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Sniper: Ghost Warrior 3 Sniper Ghost Warrior 3 PC Technical Review Sniper: Ghost Warrior 3
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Sniper Ghost Warrior 3 PC Technical Review

Sniper Ghost Warrior 3 PC Technical Review

Nobody forces Sniper Ghost Warrior 3 protagonist Jon Snipington (okay, North) to follow a timetable. The game is out already on Steam, a few hours ahead of the 25 April schedule. Thanks to the slightly earlier arrival of review code I’ve been able to spend a couple of hours with it in my sights, weighing up whether the technical aspects deserve to live or die.

Well, that’s perhaps a bit dramatic. But I have been pondering whether Sniper Ghost Warrior 3 is up to the expected PC standards. For reference, I’ve been playing this on the following special deep cover black ops box: i5-6600 / 16GB DDR4 RAM / 4GB 380X / Windows 10. I’ve also got AMD’s latest driver offerings, 17.4.3, installed.

The game downloaded an additional 4GB update to the supplied review code, so I’m pretty confident I was playing the launch build the whole time. Join me now in drone-scouting the options menus.

Update 27 April: A new patch has added an FOV slider, motion blur toggle, and made further fixes to a few things I mention in this piece. Keep that in mind when reading.

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The game doesn’t hold back on resolution options, offering all kinds of exotic aspect ratios from times past. Interested in 1280×1024 (5:4) or 1152×864 (4:3)? Sniper Ghost Warrior 3 has a resolution for you. I used the popular 1920×1080 myself, but 4K is there as an option for people with enough GPU horsepower (either through downsampling or on a 4K monitor). The one thing I’m unsure of is whether ultra-widescreen (21:9) has any meaningful support.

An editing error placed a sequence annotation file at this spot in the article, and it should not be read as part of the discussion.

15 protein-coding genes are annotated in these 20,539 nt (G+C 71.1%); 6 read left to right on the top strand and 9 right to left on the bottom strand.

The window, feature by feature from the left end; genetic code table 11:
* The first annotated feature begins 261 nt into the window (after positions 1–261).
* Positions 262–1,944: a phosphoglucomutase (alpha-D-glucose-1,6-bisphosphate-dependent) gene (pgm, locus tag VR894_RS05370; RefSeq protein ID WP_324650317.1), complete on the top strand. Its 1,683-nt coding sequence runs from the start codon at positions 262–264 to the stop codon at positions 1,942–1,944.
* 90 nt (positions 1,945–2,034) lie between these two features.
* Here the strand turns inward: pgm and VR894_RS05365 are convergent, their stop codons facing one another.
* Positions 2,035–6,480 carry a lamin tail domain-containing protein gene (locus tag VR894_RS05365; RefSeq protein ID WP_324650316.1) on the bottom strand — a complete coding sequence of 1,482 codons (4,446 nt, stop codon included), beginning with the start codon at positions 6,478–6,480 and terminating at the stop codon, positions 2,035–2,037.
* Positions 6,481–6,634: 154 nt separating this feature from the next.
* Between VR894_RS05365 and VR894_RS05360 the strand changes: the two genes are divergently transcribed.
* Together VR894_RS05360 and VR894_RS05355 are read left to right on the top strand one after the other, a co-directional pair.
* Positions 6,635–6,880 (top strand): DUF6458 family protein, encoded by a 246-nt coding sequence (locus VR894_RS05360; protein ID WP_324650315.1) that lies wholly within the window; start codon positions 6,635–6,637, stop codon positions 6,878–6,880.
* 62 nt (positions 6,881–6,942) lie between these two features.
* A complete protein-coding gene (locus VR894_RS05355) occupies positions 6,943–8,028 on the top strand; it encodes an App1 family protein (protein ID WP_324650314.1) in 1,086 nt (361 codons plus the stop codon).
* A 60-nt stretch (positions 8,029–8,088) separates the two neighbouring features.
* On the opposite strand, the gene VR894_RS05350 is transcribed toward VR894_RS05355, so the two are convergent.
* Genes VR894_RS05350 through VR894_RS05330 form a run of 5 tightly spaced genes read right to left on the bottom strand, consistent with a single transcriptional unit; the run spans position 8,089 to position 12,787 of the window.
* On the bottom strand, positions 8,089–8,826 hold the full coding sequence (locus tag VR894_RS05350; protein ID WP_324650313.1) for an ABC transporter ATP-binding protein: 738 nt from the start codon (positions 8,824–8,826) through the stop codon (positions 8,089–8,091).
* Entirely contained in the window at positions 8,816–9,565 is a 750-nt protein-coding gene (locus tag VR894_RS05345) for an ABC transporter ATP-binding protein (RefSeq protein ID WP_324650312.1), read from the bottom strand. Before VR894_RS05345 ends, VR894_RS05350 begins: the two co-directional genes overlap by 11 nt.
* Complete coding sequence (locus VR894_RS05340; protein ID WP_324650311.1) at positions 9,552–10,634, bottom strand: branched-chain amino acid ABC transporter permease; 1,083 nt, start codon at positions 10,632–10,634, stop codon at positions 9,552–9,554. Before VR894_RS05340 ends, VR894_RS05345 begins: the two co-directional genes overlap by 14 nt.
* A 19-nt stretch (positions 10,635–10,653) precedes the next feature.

I appreciate the inclusion of 800×480 as a resolution option, too. Both because I always support broad options for scaling to both lower and upper end PCs, and because it means we can all take a trip down resolution memory lane with images like this one.

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Are we all done imagining an alternative timeline where Sniper Ghost Warrior 3 came out in 1998? Great.

Fullscreen is just a Yes/No toggle, so no special borderless windowed mode I guess. In the Beta release, turning on Vsync was the kiss of death for the game’s frame-rate but that’s no longer the case in the full version. Hooray. Let’s move on to those tantalising Advanced Options.